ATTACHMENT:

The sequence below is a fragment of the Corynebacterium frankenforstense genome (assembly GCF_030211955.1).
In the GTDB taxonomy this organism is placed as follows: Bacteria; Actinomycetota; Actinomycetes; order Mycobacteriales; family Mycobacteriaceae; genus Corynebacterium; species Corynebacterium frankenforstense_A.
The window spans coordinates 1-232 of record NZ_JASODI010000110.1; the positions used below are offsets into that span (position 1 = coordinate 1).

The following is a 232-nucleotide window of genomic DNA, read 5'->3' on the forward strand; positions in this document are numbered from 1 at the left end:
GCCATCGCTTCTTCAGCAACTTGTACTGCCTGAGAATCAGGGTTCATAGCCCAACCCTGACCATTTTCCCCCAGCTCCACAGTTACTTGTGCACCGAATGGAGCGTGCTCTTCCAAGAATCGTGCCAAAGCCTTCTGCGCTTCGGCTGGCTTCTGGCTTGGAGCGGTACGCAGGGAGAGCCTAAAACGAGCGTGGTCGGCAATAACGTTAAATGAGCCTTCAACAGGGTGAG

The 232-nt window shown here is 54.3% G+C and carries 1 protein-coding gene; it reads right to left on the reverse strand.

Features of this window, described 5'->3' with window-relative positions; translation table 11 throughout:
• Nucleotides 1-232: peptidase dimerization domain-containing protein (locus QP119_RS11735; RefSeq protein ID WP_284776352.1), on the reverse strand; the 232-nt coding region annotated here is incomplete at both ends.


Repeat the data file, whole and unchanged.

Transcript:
The sequence below is a fragment of the Corynebacterium frankenforstense genome (assembly GCF_030211955.1).
In the GTDB taxonomy this organism is placed as follows: Bacteria; Actinomycetota; Actinomycetes; order Mycobacteriales; family Mycobacteriaceae; genus Corynebacterium; species Corynebacterium frankenforstense_A.
The window spans coordinates 1-232 of record NZ_JASODI010000110.1; the positions used below are offsets into that span (position 1 = coordinate 1).

The following is a 232-nucleotide window of genomic DNA, read 5'->3' on the forward strand; positions in this document are numbered from 1 at the left end:
GCCATCGCTTCTTCAGCAACTTGTACTGCCTGAGAATCAGGGTTCATAGCCCAACCCTGACCATTTTCCCCCAGCTCCACAGTTACTTGTGCACCGAATGGAGCGTGCTCTTCCAAGAATCGTGCCAAAGCCTTCTGCGCTTCGGCTGGCTTCTGGCTTGGAGCGGTACGCAGGGAGAGCCTAAAACGAGCGTGGTCGGCAATAACGTTAAATGAGCCTTCAACAGGGTGAG

The 232-nt window shown here is 54.3% G+C and carries 1 protein-coding gene; it reads right to left on the reverse strand.

Features of this window, described 5'->3' with window-relative positions; translation table 11 throughout:
• Nucleotides 1-232: peptidase dimerization domain-containing protein (locus QP119_RS11735; RefSeq protein ID WP_284776352.1), on the reverse strand; the 232-nt coding region annotated here is incomplete at both ends.